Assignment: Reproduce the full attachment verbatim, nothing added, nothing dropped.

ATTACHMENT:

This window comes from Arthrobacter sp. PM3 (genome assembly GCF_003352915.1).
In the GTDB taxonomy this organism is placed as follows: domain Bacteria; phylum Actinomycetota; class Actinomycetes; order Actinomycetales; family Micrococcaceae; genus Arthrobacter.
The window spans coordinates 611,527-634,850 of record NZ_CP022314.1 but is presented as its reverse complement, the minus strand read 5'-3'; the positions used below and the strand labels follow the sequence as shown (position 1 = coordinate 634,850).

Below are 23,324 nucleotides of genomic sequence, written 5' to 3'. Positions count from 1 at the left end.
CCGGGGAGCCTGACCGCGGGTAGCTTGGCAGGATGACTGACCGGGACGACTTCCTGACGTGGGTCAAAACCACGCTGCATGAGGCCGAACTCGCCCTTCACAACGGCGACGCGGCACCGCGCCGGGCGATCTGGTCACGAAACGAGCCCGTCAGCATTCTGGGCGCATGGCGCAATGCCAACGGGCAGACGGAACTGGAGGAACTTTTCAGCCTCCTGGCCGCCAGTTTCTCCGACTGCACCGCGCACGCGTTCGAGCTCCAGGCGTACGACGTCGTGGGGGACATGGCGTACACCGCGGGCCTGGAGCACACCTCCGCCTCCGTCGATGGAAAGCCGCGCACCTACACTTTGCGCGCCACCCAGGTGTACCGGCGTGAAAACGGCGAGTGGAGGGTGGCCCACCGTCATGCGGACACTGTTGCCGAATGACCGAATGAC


This window comes from Arthrobacter sp. PM3 (genome assembly GCF_003352915.1).
In the GTDB taxonomy this organism is placed as follows: domain Bacteria; phylum Actinomycetota; class Actinomycetes; order Actinomycetales; family Micrococcaceae; genus Arthrobacter.
The window spans coordinates 611,527-634,850 of record NZ_CP022314.1 but is presented as its reverse complement, the minus strand read 5'-3'; the positions used below and the strand labels follow the sequence as shown (position 1 = coordinate 634,850).

Below are 23,324 nucleotides of genomic sequence, written 5' to 3'. Positions count from 1 at the left end.
CCGGGGAGCCTGACCGCGGGTAGCTTGGCAGGATGACTGACCGGGACGACTTCCTGACGTGGGTCAAAACCACGCTGCATGAGGCCGAACTCGCCCTTCACAACGGCGACGCGGCACCGCGCCGGGCGATCTGGTCACGAAACGAGCCCGTCAGCATTCTGGGCGCATGGCGCAATGCCAACGGGCAGACGGAACTGGAGGAACTTTTCAGCCTCCTGGCCGCCAGTTTCTCCGACTGCACCGCGCACGCGTTCGAGCTCCAGGCGTACGACGTCGTGGGGGACATGGCGTACACCGCGGGCCTGGAGCACACCTCCGCCTCCGTCGATGGAAAGCCGCGCACCTACACTTTGCGCGCCACCCAGGTGTACCGGCGTGAAAACGGCGAGTGGAGGGTGGCCCACCGTCATGCGGACACTGTTGCCGAATGACCGAATGAC